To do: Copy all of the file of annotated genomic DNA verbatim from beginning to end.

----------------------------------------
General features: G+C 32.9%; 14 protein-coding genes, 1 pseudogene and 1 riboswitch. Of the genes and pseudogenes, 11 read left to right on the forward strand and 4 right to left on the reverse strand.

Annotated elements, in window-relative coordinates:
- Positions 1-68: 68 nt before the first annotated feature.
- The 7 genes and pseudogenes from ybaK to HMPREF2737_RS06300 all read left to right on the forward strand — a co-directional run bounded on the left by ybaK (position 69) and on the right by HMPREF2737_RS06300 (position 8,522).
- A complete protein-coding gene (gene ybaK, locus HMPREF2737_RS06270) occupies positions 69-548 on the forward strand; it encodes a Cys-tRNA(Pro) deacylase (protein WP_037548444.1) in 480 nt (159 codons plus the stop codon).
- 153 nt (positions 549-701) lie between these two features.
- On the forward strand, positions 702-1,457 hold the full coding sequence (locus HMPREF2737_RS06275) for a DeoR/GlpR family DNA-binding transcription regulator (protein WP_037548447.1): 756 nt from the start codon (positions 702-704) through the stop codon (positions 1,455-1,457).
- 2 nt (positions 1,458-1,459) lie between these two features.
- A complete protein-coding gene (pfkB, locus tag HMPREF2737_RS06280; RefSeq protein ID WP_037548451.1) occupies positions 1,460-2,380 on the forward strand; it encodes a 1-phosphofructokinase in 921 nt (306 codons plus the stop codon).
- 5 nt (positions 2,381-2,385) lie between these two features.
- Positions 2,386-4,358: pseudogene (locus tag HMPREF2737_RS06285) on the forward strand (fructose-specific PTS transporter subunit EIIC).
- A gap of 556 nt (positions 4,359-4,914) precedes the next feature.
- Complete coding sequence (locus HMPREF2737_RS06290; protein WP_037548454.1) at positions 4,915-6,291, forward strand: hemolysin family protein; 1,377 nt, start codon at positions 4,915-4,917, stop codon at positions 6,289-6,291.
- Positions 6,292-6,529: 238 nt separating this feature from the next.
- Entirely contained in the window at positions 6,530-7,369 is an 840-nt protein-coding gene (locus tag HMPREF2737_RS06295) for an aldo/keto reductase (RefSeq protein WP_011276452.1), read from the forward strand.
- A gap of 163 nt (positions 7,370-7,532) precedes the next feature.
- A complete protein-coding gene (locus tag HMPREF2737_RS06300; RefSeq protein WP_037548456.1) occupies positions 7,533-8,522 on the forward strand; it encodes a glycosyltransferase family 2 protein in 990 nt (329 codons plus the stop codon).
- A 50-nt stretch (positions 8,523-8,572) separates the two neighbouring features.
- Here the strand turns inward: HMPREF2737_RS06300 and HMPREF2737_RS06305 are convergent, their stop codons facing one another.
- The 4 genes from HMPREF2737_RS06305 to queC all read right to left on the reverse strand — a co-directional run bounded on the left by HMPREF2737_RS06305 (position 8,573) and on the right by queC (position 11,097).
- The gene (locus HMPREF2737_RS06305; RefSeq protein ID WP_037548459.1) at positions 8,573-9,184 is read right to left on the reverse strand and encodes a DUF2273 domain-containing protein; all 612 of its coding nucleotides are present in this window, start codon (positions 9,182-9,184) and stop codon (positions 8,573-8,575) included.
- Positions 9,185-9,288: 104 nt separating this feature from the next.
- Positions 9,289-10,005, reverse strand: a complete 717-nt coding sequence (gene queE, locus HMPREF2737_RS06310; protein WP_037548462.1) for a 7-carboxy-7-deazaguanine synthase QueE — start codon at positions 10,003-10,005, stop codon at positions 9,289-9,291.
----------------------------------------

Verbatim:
General features: G+C 32.9%; 14 protein-coding genes, 1 pseudogene and 1 riboswitch. Of the genes and pseudogenes, 11 read left to right on the forward strand and 4 right to left on the reverse strand.

Annotated elements, in window-relative coordinates:
- Positions 1-68: 68 nt before the first annotated feature.
- The 7 genes and pseudogenes from ybaK to HMPREF2737_RS06300 all read left to right on the forward strand — a co-directional run bounded on the left by ybaK (position 69) and on the right by HMPREF2737_RS06300 (position 8,522).
- A complete protein-coding gene (gene ybaK, locus HMPREF2737_RS06270) occupies positions 69-548 on the forward strand; it encodes a Cys-tRNA(Pro) deacylase (protein WP_037548444.1) in 480 nt (159 codons plus the stop codon).
- 153 nt (positions 549-701) lie between these two features.
- On the forward strand, positions 702-1,457 hold the full coding sequence (locus HMPREF2737_RS06275) for a DeoR/GlpR family DNA-binding transcription regulator (protein WP_037548447.1): 756 nt from the start codon (positions 702-704) through the stop codon (positions 1,455-1,457).
- 2 nt (positions 1,458-1,459) lie between these two features.
- A complete protein-coding gene (pfkB, locus tag HMPREF2737_RS06280; RefSeq protein ID WP_037548451.1) occupies positions 1,460-2,380 on the forward strand; it encodes a 1-phosphofructokinase in 921 nt (306 codons plus the stop codon).
- 5 nt (positions 2,381-2,385) lie between these two features.
- Positions 2,386-4,358: pseudogene (locus tag HMPREF2737_RS06285) on the forward strand (fructose-specific PTS transporter subunit EIIC).
- A gap of 556 nt (positions 4,359-4,914) precedes the next feature.
- Complete coding sequence (locus HMPREF2737_RS06290; protein WP_037548454.1) at positions 4,915-6,291, forward strand: hemolysin family protein; 1,377 nt, start codon at positions 4,915-4,917, stop codon at positions 6,289-6,291.
- Positions 6,292-6,529: 238 nt separating this feature from the next.
- Entirely contained in the window at positions 6,530-7,369 is an 840-nt protein-coding gene (locus tag HMPREF2737_RS06295) for an aldo/keto reductase (RefSeq protein WP_011276452.1), read from the forward strand.
- A gap of 163 nt (positions 7,370-7,532) precedes the next feature.
- A complete protein-coding gene (locus tag HMPREF2737_RS06300; RefSeq protein WP_037548456.1) occupies positions 7,533-8,522 on the forward strand; it encodes a glycosyltransferase family 2 protein in 990 nt (329 codons plus the stop codon).
- A 50-nt stretch (positions 8,523-8,572) separates the two neighbouring features.
- Here the strand turns inward: HMPREF2737_RS06300 and HMPREF2737_RS06305 are convergent, their stop codons facing one another.
- The 4 genes from HMPREF2737_RS06305 to queC all read right to left on the reverse strand — a co-directional run bounded on the left by HMPREF2737_RS06305 (position 8,573) and on the right by queC (position 11,097).
- The gene (locus HMPREF2737_RS06305; RefSeq protein ID WP_037548459.1) at positions 8,573-9,184 is read right to left on the reverse strand and encodes a DUF2273 domain-containing protein; all 612 of its coding nucleotides are present in this window, start codon (positions 9,182-9,184) and stop codon (positions 8,573-8,575) included.
- Positions 9,185-9,288: 104 nt separating this feature from the next.
- Positions 9,289-10,005, reverse strand: a complete 717-nt coding sequence (gene queE, locus HMPREF2737_RS06310; protein WP_037548462.1) for a 7-carboxy-7-deazaguanine synthase QueE — start codon at positions 10,003-10,005, stop codon at positions 9,289-9,291.